Win on YouTube, Play at Carnegie Hall
Filed under: In The News
Let's face it: When given the choice between even the most stunning performance of Elgar's cello concerto and, say, a singing contortionist, television audiences are likely to choose the latter.
But there's a new opportunity for talented Americans who are classical musicians to be heard -- and the prize is a solo performance in Carnegie Hall.
"From the Top," an NPR radio broadcast that showcases young musicians, has teamed up with Carnegie Hall to present Big Break. Musicians between the ages of 8 and 18 are invited to post a video of themselves performing a solo classical piece to YouTube.com/bigbreak before Nov. 18. Musicians younger than 13 must have a parent or guardian submit their entry.
The competition came about after officials at Carnegie Hall found itself with a YouTube channel and the capacity to run competitions on it. They pondered who might make the best partner and decided it was the folks at "From the Top."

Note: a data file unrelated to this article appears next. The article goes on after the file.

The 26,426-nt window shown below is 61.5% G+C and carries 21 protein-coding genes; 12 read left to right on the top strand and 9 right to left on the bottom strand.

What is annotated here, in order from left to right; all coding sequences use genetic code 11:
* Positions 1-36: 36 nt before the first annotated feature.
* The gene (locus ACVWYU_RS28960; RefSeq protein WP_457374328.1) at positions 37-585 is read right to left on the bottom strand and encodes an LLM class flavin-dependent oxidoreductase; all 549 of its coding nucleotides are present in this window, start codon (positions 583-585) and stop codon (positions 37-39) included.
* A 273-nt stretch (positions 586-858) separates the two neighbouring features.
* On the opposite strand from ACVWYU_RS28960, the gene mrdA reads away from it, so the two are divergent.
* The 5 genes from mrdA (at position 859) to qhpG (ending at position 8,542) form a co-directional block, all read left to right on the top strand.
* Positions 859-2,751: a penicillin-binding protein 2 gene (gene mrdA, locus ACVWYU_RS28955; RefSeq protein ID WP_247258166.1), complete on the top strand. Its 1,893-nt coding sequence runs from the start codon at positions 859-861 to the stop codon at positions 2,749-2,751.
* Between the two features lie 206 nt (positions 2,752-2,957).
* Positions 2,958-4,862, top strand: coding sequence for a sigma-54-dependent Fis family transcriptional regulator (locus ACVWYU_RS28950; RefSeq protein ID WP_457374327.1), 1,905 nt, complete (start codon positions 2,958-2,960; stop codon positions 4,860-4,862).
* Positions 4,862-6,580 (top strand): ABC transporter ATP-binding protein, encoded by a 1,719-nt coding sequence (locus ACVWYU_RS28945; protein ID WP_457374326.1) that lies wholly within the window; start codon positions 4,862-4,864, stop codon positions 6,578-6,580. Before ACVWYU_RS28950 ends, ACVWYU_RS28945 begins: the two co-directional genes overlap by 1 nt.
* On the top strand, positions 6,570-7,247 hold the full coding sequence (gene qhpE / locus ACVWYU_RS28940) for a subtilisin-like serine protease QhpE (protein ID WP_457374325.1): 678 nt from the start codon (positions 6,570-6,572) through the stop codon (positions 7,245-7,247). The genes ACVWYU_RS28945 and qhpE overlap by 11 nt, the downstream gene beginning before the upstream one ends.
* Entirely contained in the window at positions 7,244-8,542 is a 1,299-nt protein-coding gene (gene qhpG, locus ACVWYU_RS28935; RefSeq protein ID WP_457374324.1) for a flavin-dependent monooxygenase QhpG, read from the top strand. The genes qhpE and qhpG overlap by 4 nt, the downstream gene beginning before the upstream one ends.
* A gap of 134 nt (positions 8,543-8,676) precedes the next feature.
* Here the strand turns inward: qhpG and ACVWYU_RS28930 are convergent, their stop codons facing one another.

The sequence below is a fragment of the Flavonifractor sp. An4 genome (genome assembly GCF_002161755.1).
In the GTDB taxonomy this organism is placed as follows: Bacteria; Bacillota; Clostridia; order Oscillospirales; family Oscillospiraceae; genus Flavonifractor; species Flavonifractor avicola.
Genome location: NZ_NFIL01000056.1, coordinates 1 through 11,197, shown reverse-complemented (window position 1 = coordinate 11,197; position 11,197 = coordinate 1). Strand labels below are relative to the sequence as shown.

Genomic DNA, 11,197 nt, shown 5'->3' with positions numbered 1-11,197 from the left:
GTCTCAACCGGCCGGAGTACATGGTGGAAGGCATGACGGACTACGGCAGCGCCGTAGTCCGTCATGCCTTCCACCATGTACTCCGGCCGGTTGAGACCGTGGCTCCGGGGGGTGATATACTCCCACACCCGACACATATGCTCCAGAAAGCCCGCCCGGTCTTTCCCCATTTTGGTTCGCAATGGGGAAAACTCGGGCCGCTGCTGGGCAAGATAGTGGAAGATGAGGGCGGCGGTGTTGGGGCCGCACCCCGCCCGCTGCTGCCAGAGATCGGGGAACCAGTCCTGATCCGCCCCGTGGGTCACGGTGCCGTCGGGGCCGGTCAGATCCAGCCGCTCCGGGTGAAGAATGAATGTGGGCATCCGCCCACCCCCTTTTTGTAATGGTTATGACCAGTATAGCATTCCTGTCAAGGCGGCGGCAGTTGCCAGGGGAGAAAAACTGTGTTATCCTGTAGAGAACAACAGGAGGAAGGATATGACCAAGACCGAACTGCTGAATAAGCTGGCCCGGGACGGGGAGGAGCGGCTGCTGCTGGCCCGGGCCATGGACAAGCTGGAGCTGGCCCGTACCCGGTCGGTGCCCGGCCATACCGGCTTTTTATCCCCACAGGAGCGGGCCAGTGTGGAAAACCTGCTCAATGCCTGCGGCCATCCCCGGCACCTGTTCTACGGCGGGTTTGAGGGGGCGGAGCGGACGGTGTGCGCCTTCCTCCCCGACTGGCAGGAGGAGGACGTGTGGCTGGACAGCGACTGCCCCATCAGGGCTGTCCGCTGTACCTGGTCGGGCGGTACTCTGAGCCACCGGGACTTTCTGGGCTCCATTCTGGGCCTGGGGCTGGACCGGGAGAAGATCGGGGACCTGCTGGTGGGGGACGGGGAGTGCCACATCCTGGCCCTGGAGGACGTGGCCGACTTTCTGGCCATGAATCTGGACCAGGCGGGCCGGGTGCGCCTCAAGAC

"They are all about finding and nurturing and promoting the best young talent," Carnegie Hall's Executive and Artistic Director Clive Gillenson tells ParentDish, adding that the YouTube platform was a win-win. "It enabled them to reach out much more broadly for recruiting and finding the best talent."
"From the Top" already receives close to 2,000 applications each year from kids who want to appear on the radio show, and the hope is that Big Break will broaden their reach, says Erin MacCurtain, communications director for the NPR show. As Gillenson says, "A competition is a good way of engaging people."
The scope of YouTube will allow kids who might not have access to Carnegie Hall or listen to NPR to participate. That, says Gillenson, "is absolutely central to the way we think about everything. How do you try to reach the greatest number of kids with music, so it can be a part of their life?"
As entries come in, they are posted to the YouTube gallery, where the public can see the first of the performers now. After the Nov. 18 deadline, judges from Carnegie Hall and "From the Top" will pick a pool of finalists, and the public will be able to vote for the contestant they think should win. Public voting will begin in late November and end on Dec. 14.
The winners will perform in a Carnegie Hall Family Concert in Zankel Hall on April 9, 2011, and will appear with "From the Top" host Christopher O'Riley. Tickets for the concert at Carnegie Hall will go on sale Jan. 14.
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